Eye exams ‘as essential as a regular trip to the dentist’
Added: 11/01/18 : 12:27:32
Having an eye test at least every two years is as essential as regular trips to the Dentist, say optical experts.
Adults and their children should ‘pledge to have an eye test’ every two years to ensure they protect their vision as part of their normal health routine.
That’s the message of the Healthy Eyes campaign which takes place this week, led by the Association of Optometrists Ireland (AOI) and the Federation of Ophthalmic and Dispensing Opticians (FODO) Ireland.
Healthy Eyes encourages everyone who has not had their eyes checked in the past two years to visit their local optical practice for an examination. Information and promotions will be available across the country this week through local Optometrists and Opticians (Monday 15 January - Sunday 21 January).
To support Healthy Eyes Awareness Week, the AOI and FODO Ireland are encouraging people to post a photograph of themselves on social media using the hashtag #EyePledge and holding the Healthy Eyes pledge card, which can be downloaded here.
Further information and additional electronic resources can be found on the Healthy Eyes website at www.health-eyes.ie and via the campaign’s Twitter page @healthyeyes2018.
AOI Chief Executive Officer, Sean McCrave, said: “Having an eye test at least once every two years is just as essential as a regular trip to the dentist to check that you or your children are in good health. An eye exam is not just to determine if you need glasses or contact lenses, it is a vital health check that can lead to the prevention of serious eye conditions.
“There is an increasing prevalence of sight-related problems due to an ageing population, and what is most important is early diagnosis. An Optometrist is ideally-placed to provide the care which people need, be it reassurance, fitting glasses or contact lenses, treatment of routine conditions, or monitoring of an existing condition.”
FODO Ireland Executive Chair, Garvan Mulligan, said: “Our research shows that over half of people in Ireland have not had an eye exam in the last two years, which is the recommended period between check-ups. If at any stage people notice changes in the appearance of the eye, pain or discomfort they should see their local optical practice without delay. Children should also have an eye exam at least once every two years. Poor vision impacts on children’s leaning in school, but this can be easily avoided through timely diagnosis.”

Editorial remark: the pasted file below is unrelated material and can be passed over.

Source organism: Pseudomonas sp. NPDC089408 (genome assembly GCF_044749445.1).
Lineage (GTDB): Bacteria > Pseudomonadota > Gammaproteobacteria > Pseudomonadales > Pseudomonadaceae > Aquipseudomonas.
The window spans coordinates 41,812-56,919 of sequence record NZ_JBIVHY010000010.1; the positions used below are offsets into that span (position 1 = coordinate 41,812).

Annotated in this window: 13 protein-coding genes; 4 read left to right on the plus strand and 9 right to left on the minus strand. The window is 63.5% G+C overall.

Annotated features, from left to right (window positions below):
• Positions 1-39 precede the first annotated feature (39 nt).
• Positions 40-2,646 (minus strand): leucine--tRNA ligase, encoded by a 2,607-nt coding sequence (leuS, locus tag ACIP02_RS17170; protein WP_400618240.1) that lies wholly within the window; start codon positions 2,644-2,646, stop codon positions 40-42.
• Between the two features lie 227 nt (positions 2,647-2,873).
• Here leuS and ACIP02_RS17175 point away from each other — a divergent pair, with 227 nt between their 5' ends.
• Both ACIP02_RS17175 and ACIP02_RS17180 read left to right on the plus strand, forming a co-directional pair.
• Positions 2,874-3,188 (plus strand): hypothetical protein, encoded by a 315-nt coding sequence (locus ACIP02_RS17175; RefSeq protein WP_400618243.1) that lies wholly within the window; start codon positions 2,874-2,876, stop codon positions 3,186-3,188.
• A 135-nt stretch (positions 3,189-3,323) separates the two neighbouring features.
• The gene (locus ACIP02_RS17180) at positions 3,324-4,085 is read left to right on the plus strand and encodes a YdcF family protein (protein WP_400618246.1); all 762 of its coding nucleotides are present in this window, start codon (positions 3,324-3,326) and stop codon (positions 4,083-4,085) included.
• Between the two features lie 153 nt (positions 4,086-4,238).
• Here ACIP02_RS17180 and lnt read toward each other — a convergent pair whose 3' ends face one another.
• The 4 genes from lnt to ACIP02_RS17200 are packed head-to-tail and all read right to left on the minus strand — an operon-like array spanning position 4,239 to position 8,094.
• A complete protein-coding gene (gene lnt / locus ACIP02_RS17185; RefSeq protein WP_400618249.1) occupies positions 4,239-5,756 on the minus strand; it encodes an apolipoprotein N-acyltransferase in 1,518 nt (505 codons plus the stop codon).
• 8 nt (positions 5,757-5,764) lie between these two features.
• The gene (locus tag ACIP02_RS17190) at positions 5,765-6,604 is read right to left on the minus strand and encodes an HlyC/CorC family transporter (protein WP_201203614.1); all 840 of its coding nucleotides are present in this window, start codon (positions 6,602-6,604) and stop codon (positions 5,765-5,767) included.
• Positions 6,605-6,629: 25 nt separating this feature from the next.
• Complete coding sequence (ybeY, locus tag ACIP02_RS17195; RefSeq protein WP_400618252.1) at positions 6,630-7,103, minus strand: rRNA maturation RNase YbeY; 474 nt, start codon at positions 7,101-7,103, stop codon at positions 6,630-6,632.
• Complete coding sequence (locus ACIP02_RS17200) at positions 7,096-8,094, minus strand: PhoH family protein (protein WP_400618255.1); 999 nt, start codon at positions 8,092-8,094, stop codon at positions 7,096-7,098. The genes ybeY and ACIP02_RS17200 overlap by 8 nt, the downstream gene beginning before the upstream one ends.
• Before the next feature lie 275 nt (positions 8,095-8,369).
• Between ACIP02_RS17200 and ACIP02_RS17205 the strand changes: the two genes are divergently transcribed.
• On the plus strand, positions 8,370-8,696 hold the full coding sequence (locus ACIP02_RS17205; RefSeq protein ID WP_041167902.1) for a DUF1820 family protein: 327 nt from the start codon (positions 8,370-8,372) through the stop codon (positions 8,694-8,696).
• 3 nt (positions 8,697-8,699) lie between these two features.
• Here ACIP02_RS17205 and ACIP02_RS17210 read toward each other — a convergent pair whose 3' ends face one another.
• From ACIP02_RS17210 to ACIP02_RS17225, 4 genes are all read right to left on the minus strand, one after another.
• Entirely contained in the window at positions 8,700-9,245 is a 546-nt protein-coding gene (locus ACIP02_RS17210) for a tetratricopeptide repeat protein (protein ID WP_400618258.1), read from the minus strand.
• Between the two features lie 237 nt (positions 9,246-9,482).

It was estimated that in 2010, 224,832 people in Ireland were suffering from visual impairment and this is expected rise to 271,996 by 2020 – a 21% increase. The economic cost of blindness and visual impairment in the Republic of Ireland was estimated at €2.1bn in 2010 and is expected to rise to €2.7bn by 2020, and yet 50% of visual impairment can be corrected if diagnosed and treated promptly.
INMO launches paediatric trolley watch
Added: 15/01/18 : 15:12:03
The Irish Nurses and Midwives Organisation (INMO) have launched an additional element to their existing Trolley and Ward Watch count. From today, Monday January 15, the INMO will now count and publish trolley figures for Ireland’s Children’s hospitals. These hospitals are; Our Lady's Children's Hospital Crumlin, National Children's Hospital Tallaght, Children's University Hospital Temple Street.
If Children are on trolleys in any of the regional hospitals this will also be recorded.
It is unfortunate that children are now regularly being admitted for hospital care without an inpatient bed. The presence of trolleys in paediatric hospitals is a new phenomenon and the INMO Children’s’ Nurses Section highlighted that these trolleys numbers have not previously been included in the count. The INMO Executive Council, at their October meeting, agreed to launch a Paediatric Trolley Watch count. The INMO have been monitoring the number of children on trolleys since November 2017.
The first two weeks of January 2018 has seen 73 of children on trolleys in the three paediatric hospitals.
Speaking today, INMO General Secretary, Phil Ni Sheaghdha said: “The negative outcome for patients arising from long trolley waits is proven and accepted. Exposing children to extended periods in an emergency department is unsatisfactory on many levels not least of which is the possible exposure to traumatic events. All systems, processes and procedures must aim to avoid unnecessary waiting times in EDs as a matter of urgency.”
Catherine Sheridan INMO Executive Council member and Children’s’ nurse said: “Attending hospital is a fearful and anxious experience for children and their families, this can and must be kept to an absolute minimum. It is simply not acceptable to us, that environments that are totally unsuitable are added to this anxiety and fear.”
INMO President, Martina Harkin-Kelly said: “It is vital that this Union puts the health and safety and timely care of all patients, particularly those most vulnerable in our society under to spotlight so as to ensure that appropriate measures are taken to provide safe, effective quality care. Therefore, is has been necessary to bring attention to this unfortunate development by expanding the Trolley Watch figures to include children. It is something we hoped would never arise and the sooner such practice ceases the better from the INMO point of view.”
The INMO Trolley Watch counts the number of patients for whom a decision to admit has been made, but who are still waiting for a bed at 8am. INMO Ward Watch records those patients moved to wards but still waiting for a bed.